The Last of Us, released in 2013, is regarded as one of the greatest games ever made. Almost everyone who has played it loves it. The main characters Joel and Ellie rank as one of the best duos in gaming. This left big shoes to fill for the sequel, The Last of Us Part II.
There is a lot worth talking about with this game. Naughty Dog put a tremendous amount of effort into almost every aspect of this game, but first, I must speak about arguably the most crucial part of The Last of Us 2, the story.
The sequel begins five years after the events of The Last of Us, as you continue the story as a 19-year-old Ellie. Early on, tragedy befalls a loved one of Ellie, and she vows revenge against the perpetrator. Along with her lover Dina, they set off on a journey to track them down.
“There were some great moments within Ellie’s story.”
This is a decent spoiler I need to mention before continuing- but after you complete Ellie’s story, you then spend the next half of the game playing as the character Ellie is tracking down – a WLF soldier named Abby.
First, I’ll talk about Ellie’s story. Ellie’s quest for revenge is much more focused than that of Abby’s story. To track Abby down, she must track down the other members of Abby’s group after her heinous act took place.
It was great to play Ellie, as she was the real main star of the original. In the sequel, Ellie seems a lot more toned down in terms of her personality and attitude. It’s understandable considering what she had to go through, but I certainly miss that unrestrained sassiness that we saw from Ellie previously.
There were some great moments within Ellie’s story, but also some weaker moments too. The main highlight for me was the small open-world area, very reminiscent of Uncharted: Lost Legacy. Here, you get to explore a decent-sized area filled with optional secrets, and it was genuinely fun to investigate thoroughly. Naughty Dog needs to keep doing this in their future narrative games because it works great here and in Lost Legacy. The only thing is there are only one of these areas in the whole game, and I would have appreciated more. Another highlight is the Museum flashback, and I think it’s even better than the giraffe scene in the original.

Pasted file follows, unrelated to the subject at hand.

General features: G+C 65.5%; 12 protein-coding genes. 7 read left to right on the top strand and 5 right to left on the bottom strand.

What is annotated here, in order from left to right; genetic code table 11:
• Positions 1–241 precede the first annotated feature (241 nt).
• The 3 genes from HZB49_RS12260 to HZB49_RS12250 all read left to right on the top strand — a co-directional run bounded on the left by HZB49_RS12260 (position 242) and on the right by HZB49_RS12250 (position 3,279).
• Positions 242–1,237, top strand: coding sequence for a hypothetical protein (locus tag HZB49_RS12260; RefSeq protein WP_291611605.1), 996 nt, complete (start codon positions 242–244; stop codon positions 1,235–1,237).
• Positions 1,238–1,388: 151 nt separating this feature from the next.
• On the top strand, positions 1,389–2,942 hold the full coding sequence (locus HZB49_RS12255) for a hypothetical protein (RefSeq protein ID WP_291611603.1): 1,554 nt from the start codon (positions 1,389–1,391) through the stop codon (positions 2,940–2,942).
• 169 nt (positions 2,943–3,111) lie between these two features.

“The ending is anticlimactic.”
Apart from that, the rest of Ellie’s journey is pretty linear. My main issue with Ellie’s story is that one part of her search yielded no results and felt like a complete waste of time. If there’s one thing I hate about any narrative, it’s that feeling of no natural progression and the characters having to start from square one again. This only happened once, as every other part of her story progressed in a much more meaningful way.
But that wasn’t even my main gripe. Towards the end (that being, halfway through the game), Ellie makes a baffling decision that ultimately renders her journey pointless. It’s how easily she came to this decision that had me scratching my head, almost in frustration. But at least things ended with a dramatic cliffhanger that got my interest right back in, leading me to the next shift of the game’s focus – Abby’s story.